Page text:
The PC Green
Missing Mountains and Earth Quakers
Last month, Penn Charter was delighted to host Ingrid Lakey, Quaker environmentalist and founding member of Earth Quakers Action Team (EQAT). Ingrid met with a variety of classes over her two-day residency, including my 9th grade biology class and the Green Club.
Ingrid discussed her life trajectory from a Philly Quaker upbringing that focused on simple living to becoming an outspoken environmental activist. A funny anecdote from her childhood: “simple Quaker living” included her family making their own brown, crumbly bread, leaving Ingrid longing for her friends’ fluffy white bread in the cafeteria. So many metaphors and puns come to mind! Maybe... Quaker SPICES make great citizens, not bread; or ... living simply might not be fluffy, but is often healthier and more sustaining; maybe... Quakerism is high in fiber? I’m just riffing here...
We also learned how Ingrid’s perspective and sense of environmental duty took a turn for the serious once she became a mother. After watching Coal Country, Ingrid was struck by the injustice being inflicted upon Appalachian communities by coal companies practicing Mountain Top Removal (MTR) coal mining. The plight of these underrepresented and often impoverished people, who suffer the severe health, environmental, economic, and social consequences of this brutal form of coal extraction, left her shaken. As a new mom, she thought about the new moms in “coal country” that had to decide whether they should bathe their babies in water tainted with arsenic. Ingrid decided she had to get involved.
For those of you unfamiliar with Mountain Top Removal coal mining, it’s hard to believe, but the name is very accurate: mountains -- yes, whole mountains -- are dynamited to smithereens so that coal can be sifted from the resulting rubble. Mountains are removed. It’s as bad for the mountain as it is for the valley where the toxic leftovers are dumped, the streams into which those leftovers leak, the watersheds through which those streams run, and so on down the line to the ocean. Visit here for more info about the hazards of MTR from EQAT’s website. Visit here for a video from the Smithsonian Channel about the scale and machinery of the process.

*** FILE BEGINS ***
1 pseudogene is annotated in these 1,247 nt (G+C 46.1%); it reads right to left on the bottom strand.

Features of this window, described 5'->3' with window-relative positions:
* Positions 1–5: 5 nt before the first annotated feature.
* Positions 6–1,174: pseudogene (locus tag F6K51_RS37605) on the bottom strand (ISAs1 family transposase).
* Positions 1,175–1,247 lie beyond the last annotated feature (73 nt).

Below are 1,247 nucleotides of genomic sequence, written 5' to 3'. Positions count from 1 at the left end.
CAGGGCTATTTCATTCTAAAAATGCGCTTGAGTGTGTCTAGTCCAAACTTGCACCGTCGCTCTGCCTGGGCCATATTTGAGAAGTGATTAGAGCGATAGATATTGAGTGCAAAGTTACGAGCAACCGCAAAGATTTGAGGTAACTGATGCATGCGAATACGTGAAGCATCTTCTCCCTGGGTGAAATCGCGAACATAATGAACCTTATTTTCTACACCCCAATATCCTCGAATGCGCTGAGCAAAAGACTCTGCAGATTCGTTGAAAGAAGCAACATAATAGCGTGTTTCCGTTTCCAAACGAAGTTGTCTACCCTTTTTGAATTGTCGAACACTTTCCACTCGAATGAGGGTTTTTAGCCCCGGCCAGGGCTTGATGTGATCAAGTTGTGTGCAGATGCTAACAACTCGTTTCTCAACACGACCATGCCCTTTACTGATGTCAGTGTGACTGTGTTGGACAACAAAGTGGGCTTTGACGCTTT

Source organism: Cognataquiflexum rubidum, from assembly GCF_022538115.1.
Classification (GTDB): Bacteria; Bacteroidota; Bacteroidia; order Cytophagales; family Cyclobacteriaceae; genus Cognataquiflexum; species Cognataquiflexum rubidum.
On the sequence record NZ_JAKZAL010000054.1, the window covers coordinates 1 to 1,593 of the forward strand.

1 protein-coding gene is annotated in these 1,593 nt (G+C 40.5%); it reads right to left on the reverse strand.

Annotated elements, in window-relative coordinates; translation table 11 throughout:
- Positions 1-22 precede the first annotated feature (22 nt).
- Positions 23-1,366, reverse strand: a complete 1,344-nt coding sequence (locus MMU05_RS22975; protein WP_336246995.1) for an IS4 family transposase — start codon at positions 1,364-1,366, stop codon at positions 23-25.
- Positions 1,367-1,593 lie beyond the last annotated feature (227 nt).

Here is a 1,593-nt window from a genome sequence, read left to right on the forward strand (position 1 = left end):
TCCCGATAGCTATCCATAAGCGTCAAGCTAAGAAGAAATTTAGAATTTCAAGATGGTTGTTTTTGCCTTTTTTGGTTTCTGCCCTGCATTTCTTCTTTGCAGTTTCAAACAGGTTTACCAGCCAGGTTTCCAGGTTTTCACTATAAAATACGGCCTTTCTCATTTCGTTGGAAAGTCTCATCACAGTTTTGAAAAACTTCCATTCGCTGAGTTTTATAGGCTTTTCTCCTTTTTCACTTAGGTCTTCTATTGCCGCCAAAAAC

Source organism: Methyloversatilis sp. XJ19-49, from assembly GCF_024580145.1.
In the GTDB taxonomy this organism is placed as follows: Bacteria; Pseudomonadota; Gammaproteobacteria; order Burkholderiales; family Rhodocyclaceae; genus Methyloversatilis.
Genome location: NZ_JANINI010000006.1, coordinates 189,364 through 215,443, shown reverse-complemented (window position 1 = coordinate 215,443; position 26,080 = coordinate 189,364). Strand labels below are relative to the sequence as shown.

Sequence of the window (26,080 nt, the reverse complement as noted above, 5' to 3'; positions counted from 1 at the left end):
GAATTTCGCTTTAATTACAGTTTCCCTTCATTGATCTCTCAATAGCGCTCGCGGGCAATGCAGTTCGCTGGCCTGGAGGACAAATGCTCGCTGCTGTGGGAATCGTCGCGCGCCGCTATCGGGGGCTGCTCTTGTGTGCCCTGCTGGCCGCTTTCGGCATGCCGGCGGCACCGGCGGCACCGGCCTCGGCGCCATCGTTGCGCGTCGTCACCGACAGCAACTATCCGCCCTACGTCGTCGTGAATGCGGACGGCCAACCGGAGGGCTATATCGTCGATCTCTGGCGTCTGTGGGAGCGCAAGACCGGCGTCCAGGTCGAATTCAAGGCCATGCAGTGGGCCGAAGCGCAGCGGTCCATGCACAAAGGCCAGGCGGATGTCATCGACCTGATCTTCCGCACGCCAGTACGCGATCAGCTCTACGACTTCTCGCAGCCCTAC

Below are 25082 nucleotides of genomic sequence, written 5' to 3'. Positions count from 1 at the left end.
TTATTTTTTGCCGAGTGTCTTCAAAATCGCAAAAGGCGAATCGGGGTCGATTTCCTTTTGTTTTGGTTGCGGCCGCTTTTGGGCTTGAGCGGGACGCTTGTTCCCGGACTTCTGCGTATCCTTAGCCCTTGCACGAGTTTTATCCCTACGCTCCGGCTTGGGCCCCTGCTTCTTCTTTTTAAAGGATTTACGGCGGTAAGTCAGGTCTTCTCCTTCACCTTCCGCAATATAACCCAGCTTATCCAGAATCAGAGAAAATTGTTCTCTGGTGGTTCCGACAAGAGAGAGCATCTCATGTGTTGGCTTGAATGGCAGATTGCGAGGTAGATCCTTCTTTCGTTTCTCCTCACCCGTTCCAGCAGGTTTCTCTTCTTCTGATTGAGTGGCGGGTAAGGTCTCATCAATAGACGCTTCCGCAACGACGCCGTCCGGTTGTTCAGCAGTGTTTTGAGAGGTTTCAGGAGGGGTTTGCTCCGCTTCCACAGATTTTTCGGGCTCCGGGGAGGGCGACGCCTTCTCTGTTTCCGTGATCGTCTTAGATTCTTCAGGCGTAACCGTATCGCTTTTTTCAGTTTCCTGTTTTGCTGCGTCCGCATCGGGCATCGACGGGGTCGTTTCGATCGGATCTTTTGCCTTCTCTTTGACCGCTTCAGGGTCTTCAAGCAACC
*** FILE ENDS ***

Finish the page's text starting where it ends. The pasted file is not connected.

Ingrid also met with students from the Middle and Upper School Green Clubs over lunch. We discussed EQAT’s campaign to end MTR by focusing its actions on PNC Bank’s financing of the major coal companies that use this process. EQAT was deliberate in identifying the specific slice of climate change that they would challenge and just as deliberate in identifying PNC’s financial support as the most effective target. Learn more about this campaign here. This led to a talk about how students can gather momentum to tackle issues important to them, and Ingrid had some great advice. She encouraged us to “find places of hope” where we can be optimistic of our chances of impacting a real change. And once that optimism and effort pays off, Ingrid says it’s paramount to “celebrate success.” Write articles, make posters, have parties, and have fun to celebrate the positive impact that you have on the world. The Green Clubbers present took this message to heart.
As someone who spends a lot of time thinking about environmental justice and even more time trying to get students to think about such heavy issues, I am deeply grateful for the Quaker experiences, thoughtful advocacy, and optimism that Ingrid offered us. It’s such an inspiration to hear from someone putting her passion, morals, and Quakerism to work on behalf of suffering people hundreds of miles away.
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